Airlines will increase their focus on new distribution channels such as mobile and social media over the next two years, a new study by airline payment processing firm Worldpay shows.
The majority (83%) of carriers believe that improvement and use of new payment technology is a major business priority. They want to align their payment offerings with customer expectations to gain competitive advantage.
Airlines are focusing heavily on mobile as both a distribution channel and a means of payment.
Almost three quarters (71%) say the future of airline payments lies in mobile – 50% see mobile payments as a way to keep up with competitors and 45% see them as a way to increase revenues.
Mobile payments offer external benefits for passengers but also improve internal processes such as data submission and handling.
Airlines aim to extend existing mobile services over the next two years to offer ancillary purchases such as seat upgrades, booking management, onward travel and inflight sales via mobile phones.
Mike Parkinson, airlines vice-president at WorldPay, which conducted research among 68 carriers, said: “Mobile is not without its challenges – carriers cite increased fraud risk, integration with current systems and processes and mobile platform diversity as the biggest concerns.
“But with more than three quarters of the world’s population now having access to a mobile device, airlines can’t afford to ignore this high-growth channel.”
Many carriers already have a presence on social media sites such as Facebook, LinkedIn and Twitter. They will increase usage on these sites and more – for example, 40% plan to be active on Google+ in the next 12 months.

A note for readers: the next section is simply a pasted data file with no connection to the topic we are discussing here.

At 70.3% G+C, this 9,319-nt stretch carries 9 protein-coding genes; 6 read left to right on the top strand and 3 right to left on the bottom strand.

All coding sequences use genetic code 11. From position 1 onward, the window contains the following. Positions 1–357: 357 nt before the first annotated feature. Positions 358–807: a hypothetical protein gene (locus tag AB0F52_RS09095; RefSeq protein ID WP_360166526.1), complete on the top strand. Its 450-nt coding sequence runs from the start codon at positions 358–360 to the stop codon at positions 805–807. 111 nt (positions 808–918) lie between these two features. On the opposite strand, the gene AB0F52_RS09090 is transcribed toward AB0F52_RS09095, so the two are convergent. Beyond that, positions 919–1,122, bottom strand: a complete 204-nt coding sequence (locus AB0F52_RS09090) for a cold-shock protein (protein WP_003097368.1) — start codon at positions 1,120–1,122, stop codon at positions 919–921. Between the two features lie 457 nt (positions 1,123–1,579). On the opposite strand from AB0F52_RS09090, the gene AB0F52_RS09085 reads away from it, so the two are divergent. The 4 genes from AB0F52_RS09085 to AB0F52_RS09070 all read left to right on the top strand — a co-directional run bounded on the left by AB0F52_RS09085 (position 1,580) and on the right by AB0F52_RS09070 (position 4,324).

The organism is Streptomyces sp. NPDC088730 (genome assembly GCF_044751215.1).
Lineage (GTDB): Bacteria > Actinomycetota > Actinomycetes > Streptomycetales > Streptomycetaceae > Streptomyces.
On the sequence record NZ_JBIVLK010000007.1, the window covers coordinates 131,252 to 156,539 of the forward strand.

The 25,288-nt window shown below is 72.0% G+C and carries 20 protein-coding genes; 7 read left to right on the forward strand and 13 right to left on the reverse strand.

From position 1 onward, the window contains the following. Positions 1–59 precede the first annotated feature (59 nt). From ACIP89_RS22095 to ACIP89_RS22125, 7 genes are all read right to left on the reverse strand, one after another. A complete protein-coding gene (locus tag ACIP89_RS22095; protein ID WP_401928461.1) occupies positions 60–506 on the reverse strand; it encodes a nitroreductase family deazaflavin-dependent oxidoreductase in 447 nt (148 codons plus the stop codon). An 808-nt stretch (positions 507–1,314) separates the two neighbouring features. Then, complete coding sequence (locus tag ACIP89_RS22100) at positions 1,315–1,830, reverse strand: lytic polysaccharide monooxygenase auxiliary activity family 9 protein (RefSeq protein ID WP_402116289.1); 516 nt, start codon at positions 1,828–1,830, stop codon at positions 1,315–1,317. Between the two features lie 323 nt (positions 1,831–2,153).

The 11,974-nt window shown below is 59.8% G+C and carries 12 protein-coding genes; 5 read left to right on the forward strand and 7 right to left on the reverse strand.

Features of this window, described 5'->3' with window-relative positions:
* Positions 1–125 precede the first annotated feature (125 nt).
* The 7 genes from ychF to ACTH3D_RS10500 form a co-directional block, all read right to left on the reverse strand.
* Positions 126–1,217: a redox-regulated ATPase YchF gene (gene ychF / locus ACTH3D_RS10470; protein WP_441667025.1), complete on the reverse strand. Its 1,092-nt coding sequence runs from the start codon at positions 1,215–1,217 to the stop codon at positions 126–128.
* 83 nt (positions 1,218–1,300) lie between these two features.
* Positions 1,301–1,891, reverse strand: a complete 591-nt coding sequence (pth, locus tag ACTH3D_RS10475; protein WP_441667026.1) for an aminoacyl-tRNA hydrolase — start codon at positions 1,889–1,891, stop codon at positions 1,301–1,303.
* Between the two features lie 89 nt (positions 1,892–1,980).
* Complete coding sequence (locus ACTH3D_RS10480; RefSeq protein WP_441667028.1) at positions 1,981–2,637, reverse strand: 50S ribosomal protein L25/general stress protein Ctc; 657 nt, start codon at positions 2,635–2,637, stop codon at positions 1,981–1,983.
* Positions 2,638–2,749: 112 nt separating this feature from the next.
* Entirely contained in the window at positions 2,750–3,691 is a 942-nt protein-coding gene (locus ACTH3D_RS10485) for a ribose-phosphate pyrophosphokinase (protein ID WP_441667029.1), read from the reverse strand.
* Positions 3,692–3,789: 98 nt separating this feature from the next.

Social media is now also seen as a high potential sales channel, with nearly a third of airlines planning to enable sales via social media in the next 12 months.
Connectivity is a priority for passengers and this is driving carriers to expand the onboard payment methods they offer and increase services such as inflight internet and mobile.
Cards are still the most popular payment method used by passengers to pay for goods and services on board, but alternative payment methods are growing in popularity.
The number of airlines offering onboard mobile payments will increase from 5% to 36% in the next two years, and 18% of airlines plan to accept e-wallets on board by 2016.
The research shows 40% of airlines believe self-service kiosks will be less important in the future.
Just 17% of airlines are investing more in developing kiosk services, while 29% are investing more in mobile services. This is due to challenges such as the cost to implement and maintain kiosks, difficulties integrating with current processes and the inability to read chip and PIN cards.
However, while kiosk investment is set to reduce, many airlines still plan to implement additional services, such as check-in and seat reservations.
Parkinson said: “With new technologies set to replace traditional channels, it’s important for airlines to ensure they’re prepared.
“The benefits are clear, but each new channel brings specific challenges. It’s vital that airlines work with a payment partner that has a wide range of products and expertise to improve payment processes and transaction rates and maximise global reach.”